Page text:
Soul of 2nd Street returns:Festival kicks off with history conference, includes world-renowned mural artist
The fourth annual Soul of 2nd Street Festival will hit Danville this weekend, and although it is a lot of fun and games, there’s some very special history involved, too.
Friday, the second annual history conference opens up to the public from 2 to 6 p.m. at the Boyle County Public Library. Held in the community room, the keynote presentation will be former Courier-Journal sports reporter, Billy Reed. This year’s focus is African-American sports history in Danville and Boyle County, says Nick Wade, executive director with the Heart of Danville.
Wade says several speakers are lined up throughout the day, and those who want to take them in can come for as long as they like, whenever they like. “It’s very casual,” he says.
An introduction into the day’s presented programs will be given by Michael Hughes, and an awards presentation also will be held. Programs by speakers include:
• “My Experiences in Sporting Competitions,” Mary A. Sleet
• “Two Owners, a Horse and His Trainer,” Mike Dennis
• “Hall of Fame,” Johnny Raines
• “From Bate High to Danville High,” Eugene Johnson
• “My Centre Experience,” Gordon Benning
• “Covering the Sports Page,” Billy Reed
The event is organized by the library and the Boyle County African-American Historical Society.
On Saturday, from 2 to 10 p.m., Constitution Square Historic Site will come alive with “the festival environment that people love and expect in Danville,” says Wade. It’s important the community comes together, he says, and celebrates its diversity, as the town remembers the once-vibrant African-American business district that stood on Second Street.
“And, it’s a day full of music,” Wade says. Two hours of gospel music will fill the air at the park, from 2 to 4 that afternoon. The evening hours will be packed with a wide variety of African-American bands, “including a trio of guys who will be doing rap songs — all family-friendly.” Wade says Michael Fly and Soul Review will also play.
“We have a really good variety of music this year.”
Aside from good music, Wade says the festival also boasts the most food vendors they’ve ever had. There will be a few local African-American churches that will hold fish fries, and some new vendors that haven’t been to the festival before.
The Heart will sell beer and wine, and Sharkey’s, out of eastern Kentucky, is also a new vendor and will sell fish items, gyros and an assortment of other food truck items. “They haven’t been to this festival before, so this will be something different for everyone.”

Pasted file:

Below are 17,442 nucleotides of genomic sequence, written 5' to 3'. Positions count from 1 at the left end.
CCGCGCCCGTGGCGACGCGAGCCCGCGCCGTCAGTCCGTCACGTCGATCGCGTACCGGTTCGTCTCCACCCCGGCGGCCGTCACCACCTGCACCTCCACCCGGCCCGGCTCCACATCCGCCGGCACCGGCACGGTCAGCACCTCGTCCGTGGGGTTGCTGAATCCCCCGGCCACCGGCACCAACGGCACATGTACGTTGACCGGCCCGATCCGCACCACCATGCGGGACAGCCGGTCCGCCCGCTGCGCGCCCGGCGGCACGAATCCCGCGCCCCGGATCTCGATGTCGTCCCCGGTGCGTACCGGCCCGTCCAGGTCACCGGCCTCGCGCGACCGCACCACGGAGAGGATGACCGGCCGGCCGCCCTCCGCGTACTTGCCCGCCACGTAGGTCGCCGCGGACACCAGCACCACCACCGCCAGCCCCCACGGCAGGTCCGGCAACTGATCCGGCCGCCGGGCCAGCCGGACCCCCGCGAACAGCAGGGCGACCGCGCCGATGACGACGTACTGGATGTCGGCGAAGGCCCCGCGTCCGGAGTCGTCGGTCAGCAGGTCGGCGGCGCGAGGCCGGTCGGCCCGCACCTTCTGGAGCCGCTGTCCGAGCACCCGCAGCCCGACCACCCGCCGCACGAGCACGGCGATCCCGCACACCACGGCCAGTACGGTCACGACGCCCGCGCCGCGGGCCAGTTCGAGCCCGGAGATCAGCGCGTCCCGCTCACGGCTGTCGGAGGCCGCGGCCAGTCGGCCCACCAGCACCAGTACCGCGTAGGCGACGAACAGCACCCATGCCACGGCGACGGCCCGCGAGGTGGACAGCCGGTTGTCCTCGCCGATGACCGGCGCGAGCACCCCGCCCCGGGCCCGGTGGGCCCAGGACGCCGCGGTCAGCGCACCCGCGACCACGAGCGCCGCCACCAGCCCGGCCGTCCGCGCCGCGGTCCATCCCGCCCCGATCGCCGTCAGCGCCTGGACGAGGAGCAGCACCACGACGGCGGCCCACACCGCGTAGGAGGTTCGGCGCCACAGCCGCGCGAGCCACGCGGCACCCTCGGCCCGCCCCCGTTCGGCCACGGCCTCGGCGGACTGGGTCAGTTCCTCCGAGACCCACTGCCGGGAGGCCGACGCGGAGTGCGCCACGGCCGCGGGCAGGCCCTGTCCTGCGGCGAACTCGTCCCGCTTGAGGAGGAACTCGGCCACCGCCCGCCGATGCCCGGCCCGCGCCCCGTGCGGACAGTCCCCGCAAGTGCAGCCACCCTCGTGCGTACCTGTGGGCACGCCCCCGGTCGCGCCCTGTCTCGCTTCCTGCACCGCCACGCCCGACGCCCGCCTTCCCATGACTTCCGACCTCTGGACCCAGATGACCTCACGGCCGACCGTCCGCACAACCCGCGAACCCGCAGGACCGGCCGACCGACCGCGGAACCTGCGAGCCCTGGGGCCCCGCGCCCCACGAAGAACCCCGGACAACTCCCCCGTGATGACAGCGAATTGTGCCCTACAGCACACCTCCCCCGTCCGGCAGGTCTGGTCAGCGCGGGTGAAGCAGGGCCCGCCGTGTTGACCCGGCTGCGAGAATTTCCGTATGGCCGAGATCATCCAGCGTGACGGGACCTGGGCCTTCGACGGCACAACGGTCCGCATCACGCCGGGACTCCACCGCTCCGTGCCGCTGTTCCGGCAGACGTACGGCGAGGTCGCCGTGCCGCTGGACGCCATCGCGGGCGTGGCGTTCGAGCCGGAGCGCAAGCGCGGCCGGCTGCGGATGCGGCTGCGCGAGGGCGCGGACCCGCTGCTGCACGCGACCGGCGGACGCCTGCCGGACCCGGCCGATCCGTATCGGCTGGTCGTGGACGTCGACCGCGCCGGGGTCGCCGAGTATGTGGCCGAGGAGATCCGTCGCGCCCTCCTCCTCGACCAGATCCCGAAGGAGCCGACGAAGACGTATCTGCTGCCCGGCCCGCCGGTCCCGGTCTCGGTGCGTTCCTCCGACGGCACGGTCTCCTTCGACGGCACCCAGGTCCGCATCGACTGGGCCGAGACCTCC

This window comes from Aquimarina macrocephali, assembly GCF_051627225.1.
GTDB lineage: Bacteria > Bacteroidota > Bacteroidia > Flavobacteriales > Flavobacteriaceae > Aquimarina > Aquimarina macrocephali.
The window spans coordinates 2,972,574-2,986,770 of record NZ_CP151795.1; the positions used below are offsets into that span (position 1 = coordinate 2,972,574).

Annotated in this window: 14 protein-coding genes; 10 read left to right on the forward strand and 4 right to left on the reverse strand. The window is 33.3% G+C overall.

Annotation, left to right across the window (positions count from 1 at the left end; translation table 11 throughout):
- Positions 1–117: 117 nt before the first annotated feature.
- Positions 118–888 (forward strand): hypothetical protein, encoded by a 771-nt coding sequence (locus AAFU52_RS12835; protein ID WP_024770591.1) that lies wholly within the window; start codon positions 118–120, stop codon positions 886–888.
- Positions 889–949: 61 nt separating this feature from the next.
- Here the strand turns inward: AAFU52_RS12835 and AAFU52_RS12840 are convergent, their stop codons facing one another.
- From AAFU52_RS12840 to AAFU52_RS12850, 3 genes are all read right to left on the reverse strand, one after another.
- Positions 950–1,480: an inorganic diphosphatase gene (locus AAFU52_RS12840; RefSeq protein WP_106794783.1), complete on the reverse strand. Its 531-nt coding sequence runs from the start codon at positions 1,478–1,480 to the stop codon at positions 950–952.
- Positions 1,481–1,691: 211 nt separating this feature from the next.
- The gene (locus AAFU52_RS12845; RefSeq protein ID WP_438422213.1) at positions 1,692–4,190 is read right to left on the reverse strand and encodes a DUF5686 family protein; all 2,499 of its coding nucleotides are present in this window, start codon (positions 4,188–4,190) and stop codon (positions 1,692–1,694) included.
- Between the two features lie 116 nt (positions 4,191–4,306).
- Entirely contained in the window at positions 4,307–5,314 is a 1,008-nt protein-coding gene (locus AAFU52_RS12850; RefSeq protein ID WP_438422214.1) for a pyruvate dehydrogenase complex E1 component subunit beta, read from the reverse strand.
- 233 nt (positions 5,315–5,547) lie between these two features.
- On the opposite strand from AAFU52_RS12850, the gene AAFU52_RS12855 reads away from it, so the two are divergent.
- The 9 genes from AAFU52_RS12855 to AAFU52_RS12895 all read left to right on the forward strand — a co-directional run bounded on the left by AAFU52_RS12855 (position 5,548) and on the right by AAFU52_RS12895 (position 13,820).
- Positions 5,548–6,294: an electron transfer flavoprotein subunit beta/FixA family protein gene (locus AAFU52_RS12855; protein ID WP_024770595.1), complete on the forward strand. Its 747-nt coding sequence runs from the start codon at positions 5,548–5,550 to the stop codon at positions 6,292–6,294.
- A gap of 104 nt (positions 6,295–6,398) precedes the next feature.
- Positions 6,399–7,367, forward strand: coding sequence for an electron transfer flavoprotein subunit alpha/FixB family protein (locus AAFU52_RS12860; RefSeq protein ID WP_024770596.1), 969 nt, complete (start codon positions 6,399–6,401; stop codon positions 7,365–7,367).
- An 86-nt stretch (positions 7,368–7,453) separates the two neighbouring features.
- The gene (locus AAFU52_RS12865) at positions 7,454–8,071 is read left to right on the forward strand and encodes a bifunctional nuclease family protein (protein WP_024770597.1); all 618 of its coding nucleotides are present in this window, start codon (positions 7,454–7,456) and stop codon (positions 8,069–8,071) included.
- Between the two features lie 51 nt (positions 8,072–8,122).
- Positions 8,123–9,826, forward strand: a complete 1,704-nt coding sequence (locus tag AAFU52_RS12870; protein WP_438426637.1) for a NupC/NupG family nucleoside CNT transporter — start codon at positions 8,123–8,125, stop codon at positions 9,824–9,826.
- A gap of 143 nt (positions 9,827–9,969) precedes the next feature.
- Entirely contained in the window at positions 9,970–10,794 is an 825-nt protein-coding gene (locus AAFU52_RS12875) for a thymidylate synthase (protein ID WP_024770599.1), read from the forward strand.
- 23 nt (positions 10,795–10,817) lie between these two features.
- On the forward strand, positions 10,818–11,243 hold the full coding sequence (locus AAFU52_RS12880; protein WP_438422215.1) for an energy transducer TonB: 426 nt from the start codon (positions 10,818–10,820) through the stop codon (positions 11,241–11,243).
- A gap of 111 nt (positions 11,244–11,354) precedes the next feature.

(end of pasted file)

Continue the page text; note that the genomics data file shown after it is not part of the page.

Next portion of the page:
History tents will also be on-site Saturday, with photos from the African-American community from back in the day. Wade says anyone who wants to bring any memorabilia to contribute to the display is more than welcome to.
“Plus, there will be a family tent from 4 to 8 p.m. featuring activities and games for children,” Wade says. And Party on Air will be on-hand with several inflatables, selling wristbands for $7 which allow kids to play all day long.
Also a new addition this year will be arts and crafts vendors — like local businesses such as the Norton Center, Community Arts Center, Derby Shoppe and Raggs, and Ambrosia Wellness. Trinket & Crow, local crafters, will also be on-hand, Wade says, plus a vendor out of Louisville who sells traditional African clothing.
Art with a kicker
“What I’m super-excited about is world-renowned street artist ARCY will be doing a live demonstration of his art as he paints a movable mural of a local Danville sports legend,” Wade says.
He says ARCY (Ryan “ARCY” Christenson) will be arriving in town Friday night to start an outline of the surprise figure, then he will fill it in Saturday as a demonstration.
According to ARCY’s website, he’s been defining his skills for more than a decade. He announced in 2015 that he’d be taking his skills on the road, spray painting 8-by-12-foot live event walls in front of onlookers in cities across the nation. Since he began the tour, he’s created hundreds of live murals throughout North America, Australia and Europe, and has worked for The Smithsonian Institute, Major League Baseball, America’s National Parks Service and currently is developing a collaborative body of work for Collectors Editions as a Disney Fine Artist.
“The identity of the sports figure will be kept secret until he’s finished, to see if anyone can guess while he’s creating it,” Wade says. “It’s very urban, he only paints with spray paint and doesn’t use a single brush. It will be really cool to watch.
ARCY will be painting all day during the festival on Saturday.
Festival-goers are welcome to bring blankets and chairs, but there will be bleachers up for the event, Wade says.